Whitney Johnson’s article Can Nice Girls Negotiate? on the Harvard Business Publishing website made me mad.  Not because I disagree with her; it’s her topic that gets me fired up: the never-ending world of double standards around gender.

The article is about studies showing that women who negotiate for more money are promoted less and paid less.  The reason for it can be summed up thus:  quoting the findings of psychiatrist Anna Fels, “when we are giving something to someone else, we are feminine; when we are asking for something from someone, we are not.”  In other words, Johnson says, women negotiating are pushy, whereas men are just being proactive. If we ask for what we want, we’re not “nice girls” because the definition of a nice girl is one who is attuned to the needs of others and puts them above her own needs.

The obvious point that Johnson doesn’t bother making is that the feminine ideal of a nuturing person who exists to serve others is clearly derived, at least in part, from our concept of maternity.  That makes me wonder, do those of us without children suffer some form of this unconscious bias merely by virtue of not being mothers, and being perceived as having put career before family?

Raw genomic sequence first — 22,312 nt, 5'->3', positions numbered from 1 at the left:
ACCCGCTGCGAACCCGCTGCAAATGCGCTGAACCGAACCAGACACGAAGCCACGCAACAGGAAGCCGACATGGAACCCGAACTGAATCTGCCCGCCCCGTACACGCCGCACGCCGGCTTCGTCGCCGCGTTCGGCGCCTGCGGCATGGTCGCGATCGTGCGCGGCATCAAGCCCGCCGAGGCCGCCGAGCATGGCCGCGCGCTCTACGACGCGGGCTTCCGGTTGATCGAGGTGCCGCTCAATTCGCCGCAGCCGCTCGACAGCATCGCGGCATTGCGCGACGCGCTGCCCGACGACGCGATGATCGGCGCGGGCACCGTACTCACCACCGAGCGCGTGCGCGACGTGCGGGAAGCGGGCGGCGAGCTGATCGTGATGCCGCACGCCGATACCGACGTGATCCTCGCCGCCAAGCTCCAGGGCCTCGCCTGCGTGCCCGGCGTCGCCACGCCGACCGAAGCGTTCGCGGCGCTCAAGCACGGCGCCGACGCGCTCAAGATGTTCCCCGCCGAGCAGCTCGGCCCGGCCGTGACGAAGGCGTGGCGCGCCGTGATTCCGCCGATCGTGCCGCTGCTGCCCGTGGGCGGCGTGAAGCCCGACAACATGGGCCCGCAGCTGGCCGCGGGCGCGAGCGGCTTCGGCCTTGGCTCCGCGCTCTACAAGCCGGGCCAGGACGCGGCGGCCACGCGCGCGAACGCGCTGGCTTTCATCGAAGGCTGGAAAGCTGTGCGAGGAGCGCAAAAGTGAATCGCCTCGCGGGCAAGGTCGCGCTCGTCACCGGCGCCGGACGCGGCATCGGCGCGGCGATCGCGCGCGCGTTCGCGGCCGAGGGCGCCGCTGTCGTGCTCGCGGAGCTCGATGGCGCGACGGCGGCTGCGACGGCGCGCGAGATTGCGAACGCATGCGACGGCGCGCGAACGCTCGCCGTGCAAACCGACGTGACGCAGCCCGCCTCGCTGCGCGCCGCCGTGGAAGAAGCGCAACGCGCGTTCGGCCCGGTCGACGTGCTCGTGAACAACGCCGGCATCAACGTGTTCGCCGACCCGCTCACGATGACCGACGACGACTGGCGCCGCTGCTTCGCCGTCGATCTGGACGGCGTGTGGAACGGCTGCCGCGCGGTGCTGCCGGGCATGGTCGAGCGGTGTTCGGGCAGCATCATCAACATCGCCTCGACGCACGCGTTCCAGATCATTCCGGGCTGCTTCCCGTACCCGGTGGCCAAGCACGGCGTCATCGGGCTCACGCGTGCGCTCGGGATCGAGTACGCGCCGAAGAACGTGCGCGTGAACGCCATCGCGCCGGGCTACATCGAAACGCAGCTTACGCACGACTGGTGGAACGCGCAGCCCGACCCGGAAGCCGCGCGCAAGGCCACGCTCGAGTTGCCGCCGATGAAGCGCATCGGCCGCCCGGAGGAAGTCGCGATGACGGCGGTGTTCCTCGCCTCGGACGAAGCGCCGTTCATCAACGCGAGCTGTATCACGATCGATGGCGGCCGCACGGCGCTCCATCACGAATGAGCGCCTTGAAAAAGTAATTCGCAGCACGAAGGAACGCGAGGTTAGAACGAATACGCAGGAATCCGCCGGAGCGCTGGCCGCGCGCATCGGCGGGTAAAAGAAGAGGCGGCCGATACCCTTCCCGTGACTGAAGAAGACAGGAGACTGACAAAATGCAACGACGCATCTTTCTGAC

This is really just a new spin on an age-old double standard about women being bitches and men being assertive, in my mind.  The question is, what do we do about it?

Johnson makes the point that we should negotiate anyway, because the worst case scenario is that we get turned down but we know more and can take appropriate action. Lest you be tempted to interpret that as “Now I know my boss is a jerk, so I can start looking for another job,” let me point out that the research shows that this bias applies to the decision-making processes of women managers as well as men.  To me this just underscores the fact that this is an example of hidden, unconscious bias that is created and sustained by our educational norms, pop culture, mass media, etc.

I agree with Johnson that we need to go for it anyway, because I think what we most need to do is expose this double standard for what it is.  By talking about it we get people to recognize their hidden biases and the impact they can have.  We can only do this if we’re willing to put ourselves in the very situations we want to expose.

Have you had an experience that relates to this issue?  I’d be interested to hear about it.

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